Netflix finally won me back with I Think We’re Alone Now: a documentary about two obsessed fans of 80s popstar Tiffany. I was expecting another light-hearted journey into obsession a la Trekkies, but what I found was much more complex with much darker undertones. The first of the fans, Jeff, is a middle-aged man with Aspberger’s who has been following Tiffany’s career since her early days performing in shopping malls. At one point he was served with a restraining order, and was later arrested for attempting to meet Tiffany at an airport while brandishing a weapon; he explains in the documentary that presenting someone with a katana and five white carnations is the considered the highest honor one can bestow upon someone in Japan. He is such a good natured person, and he is so likable and so creepy all at the same time that it really created a feeling of discomfort in me as I was watching. When he started talking about fascists and secret societies, and put on a bicycle helmet attached to some copper tubing and a quartz crystal (some sort of metaphysical contraption he uses to “communicate” with Tiffany telepathically), it took on a whole new level of strangeness. Many of these fandom documentaries raise the question of “How far is too far?” but this is the first one that really takes that question seriously and one has to wonder if Jeff’s obsession is doing him real harm.
Kelly, the other fan, is a 30-something intersex woman who discovered Tiffany after being in a critical bicycle accident; she was hospitalized and lay in a coma for 16 days in which she had a vision of a woman who she came to understand was her soul mate. When she awoke, a friend gave her a copy of one of Tiffany’s albums as a get well present; though she had never before seen Tiffany or heard her music, she recognized Tiffany as the woman for her comatose vision. Kelly’s story is much more awkward and heart-wrenching. She is socially awkward, her speech and cognition still greatly affected by the aftereffects of her accident; her story is complicated even further by her intersex condition. The people around her are confused about her gender and often refer to her as male. Her obsession with Tiffany is also much more emotionally charged: when she is denied entrance to a Tiffany concert in her hometown of Denver, CO because she doesn’t have proper ID, she breaks down sobbing. At other times, she shows a great deal of anger when someone questions her obsession with Tiffany.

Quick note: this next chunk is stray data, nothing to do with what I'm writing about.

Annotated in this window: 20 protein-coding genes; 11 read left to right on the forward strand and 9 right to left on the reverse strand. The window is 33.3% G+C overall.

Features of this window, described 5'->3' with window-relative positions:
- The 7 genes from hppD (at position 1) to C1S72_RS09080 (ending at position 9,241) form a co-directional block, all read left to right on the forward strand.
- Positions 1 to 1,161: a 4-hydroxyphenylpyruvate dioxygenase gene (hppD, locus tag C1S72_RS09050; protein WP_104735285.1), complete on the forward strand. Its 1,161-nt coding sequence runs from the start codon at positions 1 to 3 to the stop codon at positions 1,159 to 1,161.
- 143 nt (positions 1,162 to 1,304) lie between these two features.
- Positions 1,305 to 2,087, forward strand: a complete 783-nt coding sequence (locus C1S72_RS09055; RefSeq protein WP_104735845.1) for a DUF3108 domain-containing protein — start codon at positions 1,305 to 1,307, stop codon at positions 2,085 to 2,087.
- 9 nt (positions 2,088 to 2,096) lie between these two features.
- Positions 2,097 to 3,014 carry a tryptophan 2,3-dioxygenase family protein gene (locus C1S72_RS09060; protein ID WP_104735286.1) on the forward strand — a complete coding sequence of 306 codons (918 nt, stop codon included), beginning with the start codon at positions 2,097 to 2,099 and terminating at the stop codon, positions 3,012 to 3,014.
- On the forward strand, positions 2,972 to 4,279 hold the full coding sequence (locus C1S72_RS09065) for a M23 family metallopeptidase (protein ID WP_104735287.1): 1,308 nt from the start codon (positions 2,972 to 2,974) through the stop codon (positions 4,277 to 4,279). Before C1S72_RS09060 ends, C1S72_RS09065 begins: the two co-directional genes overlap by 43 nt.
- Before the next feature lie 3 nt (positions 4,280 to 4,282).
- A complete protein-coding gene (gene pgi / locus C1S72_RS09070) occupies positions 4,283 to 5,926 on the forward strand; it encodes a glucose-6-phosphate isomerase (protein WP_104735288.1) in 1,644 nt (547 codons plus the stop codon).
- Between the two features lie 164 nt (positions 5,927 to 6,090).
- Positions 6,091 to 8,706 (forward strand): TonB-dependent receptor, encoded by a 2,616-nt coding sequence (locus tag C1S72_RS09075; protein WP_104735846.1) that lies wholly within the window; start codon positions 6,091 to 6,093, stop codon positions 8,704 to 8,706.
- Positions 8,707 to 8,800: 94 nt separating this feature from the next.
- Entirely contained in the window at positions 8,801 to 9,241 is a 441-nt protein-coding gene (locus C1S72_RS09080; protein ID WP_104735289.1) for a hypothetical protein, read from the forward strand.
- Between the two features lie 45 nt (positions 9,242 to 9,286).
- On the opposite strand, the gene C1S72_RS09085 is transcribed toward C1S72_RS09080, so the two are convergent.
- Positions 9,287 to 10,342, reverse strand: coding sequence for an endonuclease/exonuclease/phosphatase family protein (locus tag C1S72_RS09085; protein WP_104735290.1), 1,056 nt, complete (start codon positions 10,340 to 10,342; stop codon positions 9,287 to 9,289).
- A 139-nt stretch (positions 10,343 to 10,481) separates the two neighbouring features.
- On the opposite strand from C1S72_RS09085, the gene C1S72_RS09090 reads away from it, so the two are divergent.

These stories are compelling enough on their own, but the documentary brings these two people together: it is unclear whether Jeff learns of Kelly through the filmmakers or through another fan channel, but he invites her to stay with him at a Tiffany event so that Kelly can see Tiffany in person for the first time. Both are convinced that Tiffany is their soul mate, and both have a very difficult time interacting socially with other people. From the moment they appear onscreen together, you can’t help but be glued to the screen to see if they are going to bond over their mutual obsession or whether it will erupt into jealousy and competition. By the end of the film, it’s hard to know how to feel about these two fans and their obsessions, and you can’t help but worry about what will happen to them in the future. And this is what a really good documentary does: it connects you to some piece of the human experience, and it makes you care about it. Jeff and Kelly’s odd behavior have elicited more than their share of harassment, and their odd behavior is something you might see on the street and turn and look the other way. But through this film, you see the people behind the oddities, and you feel a real concern for what will happen to them in the future.
Netlfix and I are back together, and we’re working through our relationship issues. I’ve gone into my profile and clicked a few more boxes, hoping to avoid any more unwelcome surprises like Adult Entertainment. If I’m really unsure, or if I think a film has a potential to turn into mindless fundi-trash, I seek the advice of my old pal Google to see if I have any real need to be worried. Sure, it takes some of the spontaneity out of the whole experience, but that happens in all relationships. You settle into a pattern, things become more routine, and there are fewer and fewer surprises. But even if it’s not as fresh and exciting as it once was, I think we’re better off for it.
I think we’re in it for the long haul.
(Below I’ve listed some more of the documentaries I’ve discovered on Netflix, and my thoughts on them. Have one to share? Leave it in the comments section!)